Trump declines to attend correspondents’ dinner
President Trump will not attend the White House Correspondents’ Association dinner, after a campaign and early tenure in which he continually battled with the press.
Trump announced his decision on Twitter late Saturday afternoon: “I will not be attending the White House Correspondents’ Association Dinner this year. Please wish everyone well and have a great evening!”
Shortly after Trump’s tweet, the president of the White House Correspondents’ Association, which sponsors the annual event, said in an email that the dinner would take place without Trump’s attendance.
The dinner “has been and will continue to be a celebration of the First Amendment and the important role played by an independent news media in a healthy republic,” WHCA President Jeff Mason said.
The dinner is scheduled for April 29.
Since Trump’s inauguration, calls to boycott the event have grown louder amid his increasingly fraught relationship with the press.
Throughout his campaign, Trump lashed out at news organizations, singling out certain outlets as “dishonest.” Since his election, he has frequently accused the media of reporting “fake news.” Earlier this month, the tense relationship reached a boil when Trump called the media “the enemy of the American People.”
In response to concerns, the White House Correspondents’ Association released a statement earlier this month saying the dinner would take place. Vanity Fair, the New Yorker and Bloomberg have canceled their parties.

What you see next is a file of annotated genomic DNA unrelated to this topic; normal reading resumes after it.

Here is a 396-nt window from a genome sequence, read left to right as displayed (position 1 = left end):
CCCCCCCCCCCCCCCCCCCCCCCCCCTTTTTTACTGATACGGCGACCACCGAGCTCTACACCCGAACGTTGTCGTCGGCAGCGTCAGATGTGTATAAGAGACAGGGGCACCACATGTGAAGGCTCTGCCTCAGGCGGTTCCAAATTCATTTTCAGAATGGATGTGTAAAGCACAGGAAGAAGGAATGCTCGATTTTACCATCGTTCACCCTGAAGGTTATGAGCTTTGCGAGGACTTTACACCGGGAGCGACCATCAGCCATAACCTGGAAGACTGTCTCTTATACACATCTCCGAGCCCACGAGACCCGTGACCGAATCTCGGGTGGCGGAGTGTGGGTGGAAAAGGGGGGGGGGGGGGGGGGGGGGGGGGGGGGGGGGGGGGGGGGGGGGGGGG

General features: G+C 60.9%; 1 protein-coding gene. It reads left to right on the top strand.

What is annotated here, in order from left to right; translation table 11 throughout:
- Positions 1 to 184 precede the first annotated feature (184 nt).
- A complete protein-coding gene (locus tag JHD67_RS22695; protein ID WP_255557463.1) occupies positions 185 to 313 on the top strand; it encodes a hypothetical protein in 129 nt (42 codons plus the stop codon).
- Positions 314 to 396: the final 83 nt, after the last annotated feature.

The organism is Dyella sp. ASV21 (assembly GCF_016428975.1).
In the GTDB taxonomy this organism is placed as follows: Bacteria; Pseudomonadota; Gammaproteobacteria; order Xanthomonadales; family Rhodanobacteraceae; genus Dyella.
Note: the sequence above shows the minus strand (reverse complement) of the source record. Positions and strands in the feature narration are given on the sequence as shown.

Questions about whether the dinner is appropriate were raised before Trump took office. The event is an annual gathering of journalists and the people they cover, typically headlined by the sitting president. The White House Correspondents’ Association awards $100,000 in scholarships at the dinner, according to its website.
The event began in 1921, and Calvin Coolidge became the first president to attend the dinner in 1924. In 1978, Jimmy Carter declined to attend, citing exhaustion. First lady Rosalynn Carter and Vice President Walter Mondale also didn’t show up that year, according to The Washington Post’s Paul Farhi.
In 1981, President Ronald Reagan managed to deliver remarks by phone while he was at Camp David recovering from an assassination attempt.
“If I could give you just one little bit of advice, when somebody tells you to get in a car quick, do it,” Reagan said to laughter.
In 2011, President Barack Obama roasted Trump at the dinner, directing five minutes of jokes at the man who had raised questions about whether Obama was born in the United States.
“No one is happier, no one is prouder to put this birth certificate matter to rest than the Donald,” said Obama, who ultimately released his birth certificate. “That’s because he can finally get back to focusing on the issues that matter, like: Did we fake the moon landing? What really happened in Roswell? And where are Biggie and Tupac?”
Obama ended his roast talking about the change a President Trump would bring to the White House.
Then he flashed a picture of the then-hypothetical Trump White House, emblazoned with pink neon and gold columns, with bikini-clad women relaxing in the fountain outside.